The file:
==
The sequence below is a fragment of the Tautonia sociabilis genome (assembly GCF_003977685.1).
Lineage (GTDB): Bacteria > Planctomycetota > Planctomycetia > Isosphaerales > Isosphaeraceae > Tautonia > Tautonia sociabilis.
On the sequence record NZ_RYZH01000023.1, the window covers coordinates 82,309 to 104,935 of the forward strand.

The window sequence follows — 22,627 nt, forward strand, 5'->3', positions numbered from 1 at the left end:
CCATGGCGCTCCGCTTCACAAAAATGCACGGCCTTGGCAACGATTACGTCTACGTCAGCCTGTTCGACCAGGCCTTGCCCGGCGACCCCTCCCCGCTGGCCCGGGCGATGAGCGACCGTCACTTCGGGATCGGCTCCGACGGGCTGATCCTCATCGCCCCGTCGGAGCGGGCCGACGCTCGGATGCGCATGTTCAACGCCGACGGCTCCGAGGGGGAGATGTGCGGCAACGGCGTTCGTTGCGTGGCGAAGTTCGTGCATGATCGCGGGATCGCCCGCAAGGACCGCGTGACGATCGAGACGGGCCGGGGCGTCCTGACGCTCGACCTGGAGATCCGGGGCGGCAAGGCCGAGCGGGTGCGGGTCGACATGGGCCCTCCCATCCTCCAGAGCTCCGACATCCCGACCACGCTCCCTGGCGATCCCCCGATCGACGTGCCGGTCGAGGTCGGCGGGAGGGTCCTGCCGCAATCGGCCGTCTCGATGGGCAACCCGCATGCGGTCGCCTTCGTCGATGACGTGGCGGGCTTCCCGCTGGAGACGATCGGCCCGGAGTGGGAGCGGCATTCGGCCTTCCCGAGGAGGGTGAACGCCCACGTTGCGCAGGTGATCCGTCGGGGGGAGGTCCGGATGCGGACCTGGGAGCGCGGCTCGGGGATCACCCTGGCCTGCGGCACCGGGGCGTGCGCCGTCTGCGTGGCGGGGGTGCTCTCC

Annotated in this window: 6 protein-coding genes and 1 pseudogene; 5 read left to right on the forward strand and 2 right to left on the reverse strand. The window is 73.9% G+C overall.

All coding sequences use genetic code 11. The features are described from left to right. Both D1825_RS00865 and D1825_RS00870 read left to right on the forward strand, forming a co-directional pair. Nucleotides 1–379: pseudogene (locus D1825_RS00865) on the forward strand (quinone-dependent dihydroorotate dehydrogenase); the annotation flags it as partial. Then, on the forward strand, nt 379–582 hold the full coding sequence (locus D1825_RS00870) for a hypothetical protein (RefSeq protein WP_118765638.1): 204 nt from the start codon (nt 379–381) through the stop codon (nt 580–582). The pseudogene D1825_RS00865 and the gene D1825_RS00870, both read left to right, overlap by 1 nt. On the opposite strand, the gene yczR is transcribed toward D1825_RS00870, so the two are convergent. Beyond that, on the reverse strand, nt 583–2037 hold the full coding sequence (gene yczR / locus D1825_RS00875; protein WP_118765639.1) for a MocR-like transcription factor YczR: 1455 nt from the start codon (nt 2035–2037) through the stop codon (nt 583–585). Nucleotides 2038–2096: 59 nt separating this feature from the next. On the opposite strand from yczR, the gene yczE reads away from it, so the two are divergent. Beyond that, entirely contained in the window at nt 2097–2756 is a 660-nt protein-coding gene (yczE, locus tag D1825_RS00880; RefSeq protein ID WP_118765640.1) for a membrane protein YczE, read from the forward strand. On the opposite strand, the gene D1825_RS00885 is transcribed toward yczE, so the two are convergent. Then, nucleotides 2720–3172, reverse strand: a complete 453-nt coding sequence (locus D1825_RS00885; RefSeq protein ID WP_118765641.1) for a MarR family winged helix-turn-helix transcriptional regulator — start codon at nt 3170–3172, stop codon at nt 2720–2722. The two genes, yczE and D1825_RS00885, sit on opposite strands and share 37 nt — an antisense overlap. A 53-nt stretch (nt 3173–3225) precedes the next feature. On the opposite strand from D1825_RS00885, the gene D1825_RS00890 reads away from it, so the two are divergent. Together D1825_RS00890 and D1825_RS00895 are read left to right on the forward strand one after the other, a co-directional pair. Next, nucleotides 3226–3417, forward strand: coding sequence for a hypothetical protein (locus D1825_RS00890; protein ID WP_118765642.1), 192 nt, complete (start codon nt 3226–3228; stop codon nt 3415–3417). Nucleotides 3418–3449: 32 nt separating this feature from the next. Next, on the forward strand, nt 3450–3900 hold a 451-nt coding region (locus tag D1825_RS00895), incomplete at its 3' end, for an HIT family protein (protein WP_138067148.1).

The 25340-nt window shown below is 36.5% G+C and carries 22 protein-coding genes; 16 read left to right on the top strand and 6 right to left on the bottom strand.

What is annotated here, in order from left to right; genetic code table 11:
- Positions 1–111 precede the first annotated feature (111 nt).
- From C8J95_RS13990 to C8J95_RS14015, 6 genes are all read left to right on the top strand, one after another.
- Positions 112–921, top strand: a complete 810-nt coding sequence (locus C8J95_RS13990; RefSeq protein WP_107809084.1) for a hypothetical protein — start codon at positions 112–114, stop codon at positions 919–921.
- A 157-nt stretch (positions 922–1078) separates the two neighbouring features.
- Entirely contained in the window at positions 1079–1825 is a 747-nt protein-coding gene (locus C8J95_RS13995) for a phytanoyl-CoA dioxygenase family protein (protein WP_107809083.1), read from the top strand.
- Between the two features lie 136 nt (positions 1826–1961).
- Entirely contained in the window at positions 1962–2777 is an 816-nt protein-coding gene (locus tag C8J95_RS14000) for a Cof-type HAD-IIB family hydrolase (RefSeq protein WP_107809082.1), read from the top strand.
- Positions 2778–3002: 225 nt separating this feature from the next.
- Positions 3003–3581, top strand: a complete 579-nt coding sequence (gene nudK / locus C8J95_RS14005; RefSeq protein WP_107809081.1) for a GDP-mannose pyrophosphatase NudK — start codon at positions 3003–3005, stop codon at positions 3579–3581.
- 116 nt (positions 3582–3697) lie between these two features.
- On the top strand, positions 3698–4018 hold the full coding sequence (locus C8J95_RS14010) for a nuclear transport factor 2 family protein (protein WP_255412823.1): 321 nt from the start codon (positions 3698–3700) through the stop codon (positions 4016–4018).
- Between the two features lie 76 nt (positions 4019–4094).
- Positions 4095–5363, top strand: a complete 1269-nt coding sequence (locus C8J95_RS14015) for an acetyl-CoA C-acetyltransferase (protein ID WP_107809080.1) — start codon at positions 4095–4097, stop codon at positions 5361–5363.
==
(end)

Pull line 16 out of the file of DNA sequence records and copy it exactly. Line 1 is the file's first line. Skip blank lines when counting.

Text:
- Entirely contained in the window at positions 1962–2777 is an 816-nt protein-coding gene (locus tag C8J95_RS14000) for a Cof-type HAD-IIB family hydrolase (RefSeq protein WP_107809082.1), read from the top strand.